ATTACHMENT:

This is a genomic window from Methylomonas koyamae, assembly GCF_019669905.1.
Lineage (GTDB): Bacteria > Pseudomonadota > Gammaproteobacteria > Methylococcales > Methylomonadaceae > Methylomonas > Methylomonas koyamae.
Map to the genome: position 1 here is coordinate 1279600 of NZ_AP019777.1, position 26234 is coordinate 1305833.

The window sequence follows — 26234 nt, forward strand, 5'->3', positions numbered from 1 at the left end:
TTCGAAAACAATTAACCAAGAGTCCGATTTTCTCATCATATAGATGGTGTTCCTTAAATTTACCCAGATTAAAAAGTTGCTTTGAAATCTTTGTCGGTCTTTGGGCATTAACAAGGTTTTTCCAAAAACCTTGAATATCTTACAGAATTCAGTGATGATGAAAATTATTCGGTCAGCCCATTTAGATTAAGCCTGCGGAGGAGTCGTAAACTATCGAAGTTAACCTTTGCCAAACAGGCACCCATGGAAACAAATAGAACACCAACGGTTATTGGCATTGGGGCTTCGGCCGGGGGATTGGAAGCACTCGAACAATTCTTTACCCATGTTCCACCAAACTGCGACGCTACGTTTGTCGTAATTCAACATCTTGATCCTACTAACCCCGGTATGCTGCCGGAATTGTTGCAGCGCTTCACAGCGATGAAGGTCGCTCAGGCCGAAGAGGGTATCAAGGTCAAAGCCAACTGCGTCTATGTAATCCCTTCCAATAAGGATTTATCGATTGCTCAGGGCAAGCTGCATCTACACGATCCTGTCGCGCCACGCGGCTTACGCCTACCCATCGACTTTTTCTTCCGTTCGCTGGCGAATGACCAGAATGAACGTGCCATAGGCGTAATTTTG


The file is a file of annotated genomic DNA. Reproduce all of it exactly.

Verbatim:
This is a genomic window from Methylomonas koyamae, assembly GCF_019669905.1.
Lineage (GTDB): Bacteria > Pseudomonadota > Gammaproteobacteria > Methylococcales > Methylomonadaceae > Methylomonas > Methylomonas koyamae.
Map to the genome: position 1 here is coordinate 1279600 of NZ_AP019777.1, position 26234 is coordinate 1305833.

The window sequence follows — 26234 nt, forward strand, 5'->3', positions numbered from 1 at the left end:
TTCGAAAACAATTAACCAAGAGTCCGATTTTCTCATCATATAGATGGTGTTCCTTAAATTTACCCAGATTAAAAAGTTGCTTTGAAATCTTTGTCGGTCTTTGGGCATTAACAAGGTTTTTCCAAAAACCTTGAATATCTTACAGAATTCAGTGATGATGAAAATTATTCGGTCAGCCCATTTAGATTAAGCCTGCGGAGGAGTCGTAAACTATCGAAGTTAACCTTTGCCAAACAGGCACCCATGGAAACAAATAGAACACCAACGGTTATTGGCATTGGGGCTTCGGCCGGGGGATTGGAAGCACTCGAACAATTCTTTACCCATGTTCCACCAAACTGCGACGCTACGTTTGTCGTAATTCAACATCTTGATCCTACTAACCCCGGTATGCTGCCGGAATTGTTGCAGCGCTTCACAGCGATGAAGGTCGCTCAGGCCGAAGAGGGTATCAAGGTCAAAGCCAACTGCGTCTATGTAATCCCTTCCAATAAGGATTTATCGATTGCTCAGGGCAAGCTGCATCTACACGATCCTGTCGCGCCACGCGGCTTACGCCTACCCATCGACTTTTTCTTCCGTTCGCTGGCGAATGACCAGAATGAACGTGCCATAGGCGTAATTTTG